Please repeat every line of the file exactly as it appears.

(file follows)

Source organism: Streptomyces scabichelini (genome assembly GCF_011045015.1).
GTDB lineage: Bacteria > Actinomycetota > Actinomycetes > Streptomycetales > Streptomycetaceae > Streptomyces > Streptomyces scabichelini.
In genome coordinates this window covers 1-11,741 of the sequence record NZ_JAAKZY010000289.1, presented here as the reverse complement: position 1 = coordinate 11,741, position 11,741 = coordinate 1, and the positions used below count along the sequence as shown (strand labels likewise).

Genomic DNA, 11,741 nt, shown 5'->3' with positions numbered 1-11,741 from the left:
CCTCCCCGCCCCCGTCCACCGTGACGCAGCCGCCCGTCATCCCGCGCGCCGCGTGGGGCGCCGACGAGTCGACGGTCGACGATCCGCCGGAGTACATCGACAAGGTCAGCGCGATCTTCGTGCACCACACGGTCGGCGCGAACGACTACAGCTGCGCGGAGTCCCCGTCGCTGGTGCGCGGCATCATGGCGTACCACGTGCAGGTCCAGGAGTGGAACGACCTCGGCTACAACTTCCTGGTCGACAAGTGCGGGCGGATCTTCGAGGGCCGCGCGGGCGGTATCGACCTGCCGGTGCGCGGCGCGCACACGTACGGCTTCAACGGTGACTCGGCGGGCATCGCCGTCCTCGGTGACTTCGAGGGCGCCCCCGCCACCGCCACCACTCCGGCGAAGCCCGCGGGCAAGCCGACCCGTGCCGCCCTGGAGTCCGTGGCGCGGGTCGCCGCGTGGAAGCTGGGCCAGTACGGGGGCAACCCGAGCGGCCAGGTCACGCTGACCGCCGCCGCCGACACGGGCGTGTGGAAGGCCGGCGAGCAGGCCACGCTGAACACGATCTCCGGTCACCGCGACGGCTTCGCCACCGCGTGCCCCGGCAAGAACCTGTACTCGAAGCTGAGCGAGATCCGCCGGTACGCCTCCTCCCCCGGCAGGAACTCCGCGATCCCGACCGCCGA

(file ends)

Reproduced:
Source organism: Streptomyces scabichelini (genome assembly GCF_011045015.1).
GTDB lineage: Bacteria > Actinomycetota > Actinomycetes > Streptomycetales > Streptomycetaceae > Streptomyces > Streptomyces scabichelini.
In genome coordinates this window covers 1-11,741 of the sequence record NZ_JAAKZY010000289.1, presented here as the reverse complement: position 1 = coordinate 11,741, position 11,741 = coordinate 1, and the positions used below count along the sequence as shown (strand labels likewise).

Genomic DNA, 11,741 nt, shown 5'->3' with positions numbered 1-11,741 from the left:
CCTCCCCGCCCCCGTCCACCGTGACGCAGCCGCCCGTCATCCCGCGCGCCGCGTGGGGCGCCGACGAGTCGACGGTCGACGATCCGCCGGAGTACATCGACAAGGTCAGCGCGATCTTCGTGCACCACACGGTCGGCGCGAACGACTACAGCTGCGCGGAGTCCCCGTCGCTGGTGCGCGGCATCATGGCGTACCACGTGCAGGTCCAGGAGTGGAACGACCTCGGCTACAACTTCCTGGTCGACAAGTGCGGGCGGATCTTCGAGGGCCGCGCGGGCGGTATCGACCTGCCGGTGCGCGGCGCGCACACGTACGGCTTCAACGGTGACTCGGCGGGCATCGCCGTCCTCGGTGACTTCGAGGGCGCCCCCGCCACCGCCACCACTCCGGCGAAGCCCGCGGGCAAGCCGACCCGTGCCGCCCTGGAGTCCGTGGCGCGGGTCGCCGCGTGGAAGCTGGGCCAGTACGGGGGCAACCCGAGCGGCCAGGTCACGCTGACCGCCGCCGCCGACACGGGCGTGTGGAAGGCCGGCGAGCAGGCCACGCTGAACACGATCTCCGGTCACCGCGACGGCTTCGCCACCGCGTGCCCCGGCAAGAACCTGTACTCGAAGCTGAGCGAGATCCGCCGGTACGCCTCCTCCCCCGGCAGGAACTCCGCGATCCCGACCGCCGA